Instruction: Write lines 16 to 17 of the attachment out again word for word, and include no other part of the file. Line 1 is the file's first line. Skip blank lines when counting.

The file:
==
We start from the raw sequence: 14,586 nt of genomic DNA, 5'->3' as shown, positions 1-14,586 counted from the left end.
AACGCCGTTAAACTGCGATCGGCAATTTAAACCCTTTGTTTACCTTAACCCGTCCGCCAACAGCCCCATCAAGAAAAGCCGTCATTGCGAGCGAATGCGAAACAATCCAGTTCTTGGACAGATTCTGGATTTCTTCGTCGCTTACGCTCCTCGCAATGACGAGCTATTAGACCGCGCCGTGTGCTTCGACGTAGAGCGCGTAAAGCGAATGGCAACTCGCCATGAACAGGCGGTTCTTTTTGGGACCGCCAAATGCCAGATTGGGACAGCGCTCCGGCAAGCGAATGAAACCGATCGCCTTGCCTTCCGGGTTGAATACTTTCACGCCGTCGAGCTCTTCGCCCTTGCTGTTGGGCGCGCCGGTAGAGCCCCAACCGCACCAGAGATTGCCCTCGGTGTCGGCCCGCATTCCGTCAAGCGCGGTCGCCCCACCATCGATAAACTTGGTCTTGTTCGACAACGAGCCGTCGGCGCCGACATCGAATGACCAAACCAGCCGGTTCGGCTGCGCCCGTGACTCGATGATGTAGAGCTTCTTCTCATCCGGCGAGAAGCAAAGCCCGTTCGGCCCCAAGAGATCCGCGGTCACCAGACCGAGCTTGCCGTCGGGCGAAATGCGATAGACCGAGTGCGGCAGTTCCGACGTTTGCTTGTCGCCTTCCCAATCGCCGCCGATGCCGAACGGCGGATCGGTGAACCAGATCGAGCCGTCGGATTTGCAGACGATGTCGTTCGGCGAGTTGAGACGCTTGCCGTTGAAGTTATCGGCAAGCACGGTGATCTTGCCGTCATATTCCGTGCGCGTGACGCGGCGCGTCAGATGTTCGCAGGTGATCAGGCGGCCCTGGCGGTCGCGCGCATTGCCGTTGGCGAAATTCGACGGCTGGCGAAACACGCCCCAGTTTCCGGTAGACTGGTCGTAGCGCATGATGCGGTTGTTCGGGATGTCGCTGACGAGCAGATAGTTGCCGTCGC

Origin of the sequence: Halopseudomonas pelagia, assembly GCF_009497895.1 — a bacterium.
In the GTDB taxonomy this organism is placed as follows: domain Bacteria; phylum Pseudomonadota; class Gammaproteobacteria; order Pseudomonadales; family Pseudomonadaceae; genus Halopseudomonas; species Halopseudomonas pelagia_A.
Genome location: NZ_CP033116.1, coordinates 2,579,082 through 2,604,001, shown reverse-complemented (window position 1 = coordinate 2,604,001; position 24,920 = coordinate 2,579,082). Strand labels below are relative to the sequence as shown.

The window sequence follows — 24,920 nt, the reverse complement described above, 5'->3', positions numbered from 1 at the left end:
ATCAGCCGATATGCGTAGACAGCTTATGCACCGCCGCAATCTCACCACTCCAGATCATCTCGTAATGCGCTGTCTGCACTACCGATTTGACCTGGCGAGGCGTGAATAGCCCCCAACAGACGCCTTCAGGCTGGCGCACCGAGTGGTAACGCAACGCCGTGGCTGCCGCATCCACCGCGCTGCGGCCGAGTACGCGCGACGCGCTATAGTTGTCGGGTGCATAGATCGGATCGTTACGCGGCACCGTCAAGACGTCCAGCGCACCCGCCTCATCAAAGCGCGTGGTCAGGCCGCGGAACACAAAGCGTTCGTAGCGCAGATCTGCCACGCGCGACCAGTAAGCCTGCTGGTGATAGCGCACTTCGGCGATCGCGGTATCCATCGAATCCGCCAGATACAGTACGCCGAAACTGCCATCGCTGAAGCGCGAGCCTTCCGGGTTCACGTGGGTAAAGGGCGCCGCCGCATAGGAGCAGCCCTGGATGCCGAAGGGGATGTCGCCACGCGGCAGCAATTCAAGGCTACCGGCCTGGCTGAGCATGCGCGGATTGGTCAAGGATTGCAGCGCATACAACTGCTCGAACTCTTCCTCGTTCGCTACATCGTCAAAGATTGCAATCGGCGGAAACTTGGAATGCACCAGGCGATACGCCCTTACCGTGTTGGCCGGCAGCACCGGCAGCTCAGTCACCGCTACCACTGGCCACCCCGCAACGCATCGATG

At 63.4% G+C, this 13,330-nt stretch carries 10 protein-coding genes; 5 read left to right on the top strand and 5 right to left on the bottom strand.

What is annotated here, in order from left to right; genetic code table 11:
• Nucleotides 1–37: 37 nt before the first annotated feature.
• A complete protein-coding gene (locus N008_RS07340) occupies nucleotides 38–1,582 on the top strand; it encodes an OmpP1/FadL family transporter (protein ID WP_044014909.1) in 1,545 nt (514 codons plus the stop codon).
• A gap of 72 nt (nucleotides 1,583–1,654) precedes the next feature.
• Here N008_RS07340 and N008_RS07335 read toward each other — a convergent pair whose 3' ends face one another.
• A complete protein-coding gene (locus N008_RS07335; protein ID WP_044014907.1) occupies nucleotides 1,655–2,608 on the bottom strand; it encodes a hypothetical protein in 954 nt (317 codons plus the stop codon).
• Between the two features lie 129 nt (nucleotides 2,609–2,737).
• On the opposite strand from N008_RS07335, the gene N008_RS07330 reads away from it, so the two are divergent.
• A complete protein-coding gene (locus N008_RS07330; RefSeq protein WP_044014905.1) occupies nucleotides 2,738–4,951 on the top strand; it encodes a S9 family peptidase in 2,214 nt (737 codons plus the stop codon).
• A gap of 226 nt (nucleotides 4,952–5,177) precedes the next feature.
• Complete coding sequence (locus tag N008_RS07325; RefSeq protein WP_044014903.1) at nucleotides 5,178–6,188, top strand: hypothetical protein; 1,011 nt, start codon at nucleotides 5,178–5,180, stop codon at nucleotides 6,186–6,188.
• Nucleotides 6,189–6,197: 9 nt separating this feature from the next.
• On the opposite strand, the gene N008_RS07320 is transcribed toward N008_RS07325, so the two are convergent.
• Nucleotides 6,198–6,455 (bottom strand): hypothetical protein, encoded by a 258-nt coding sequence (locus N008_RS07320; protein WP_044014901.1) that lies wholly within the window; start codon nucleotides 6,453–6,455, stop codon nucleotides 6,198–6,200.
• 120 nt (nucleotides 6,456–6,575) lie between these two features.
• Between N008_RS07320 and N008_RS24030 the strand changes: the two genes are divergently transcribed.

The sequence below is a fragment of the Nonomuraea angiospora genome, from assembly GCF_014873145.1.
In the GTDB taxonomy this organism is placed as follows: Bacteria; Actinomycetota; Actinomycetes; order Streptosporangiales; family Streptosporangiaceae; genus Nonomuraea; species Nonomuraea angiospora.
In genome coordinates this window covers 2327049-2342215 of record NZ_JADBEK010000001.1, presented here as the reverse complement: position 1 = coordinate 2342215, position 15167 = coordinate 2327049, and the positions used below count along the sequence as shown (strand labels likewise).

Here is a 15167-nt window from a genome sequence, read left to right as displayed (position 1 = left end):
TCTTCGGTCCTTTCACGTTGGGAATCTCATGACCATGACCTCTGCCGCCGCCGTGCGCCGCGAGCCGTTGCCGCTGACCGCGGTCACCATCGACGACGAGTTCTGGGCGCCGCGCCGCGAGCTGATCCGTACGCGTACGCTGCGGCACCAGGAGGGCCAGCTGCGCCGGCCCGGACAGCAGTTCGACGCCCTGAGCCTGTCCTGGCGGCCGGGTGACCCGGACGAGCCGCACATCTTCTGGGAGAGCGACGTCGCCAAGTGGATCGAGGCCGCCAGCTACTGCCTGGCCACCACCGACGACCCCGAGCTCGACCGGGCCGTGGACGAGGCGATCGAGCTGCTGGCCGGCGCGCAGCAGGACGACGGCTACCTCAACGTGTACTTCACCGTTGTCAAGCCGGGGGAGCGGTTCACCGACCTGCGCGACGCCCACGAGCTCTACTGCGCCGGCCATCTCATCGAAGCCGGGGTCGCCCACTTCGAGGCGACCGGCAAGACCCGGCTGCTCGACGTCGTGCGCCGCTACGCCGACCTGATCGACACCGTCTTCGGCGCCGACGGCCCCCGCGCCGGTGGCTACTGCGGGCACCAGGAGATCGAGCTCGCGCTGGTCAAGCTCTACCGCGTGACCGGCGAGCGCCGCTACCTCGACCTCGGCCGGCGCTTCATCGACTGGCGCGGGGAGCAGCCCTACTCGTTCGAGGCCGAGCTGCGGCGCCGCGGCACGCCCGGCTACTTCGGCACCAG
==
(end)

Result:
• On the opposite strand from N008_RS07335, the gene N008_RS07330 reads away from it, so the two are divergent.
• A complete protein-coding gene (locus N008_RS07330; RefSeq protein WP_044014905.1) occupies nucleotides 2,738–4,951 on the top strand; it encodes a S9 family peptidase in 2,214 nt (737 codons plus the stop codon).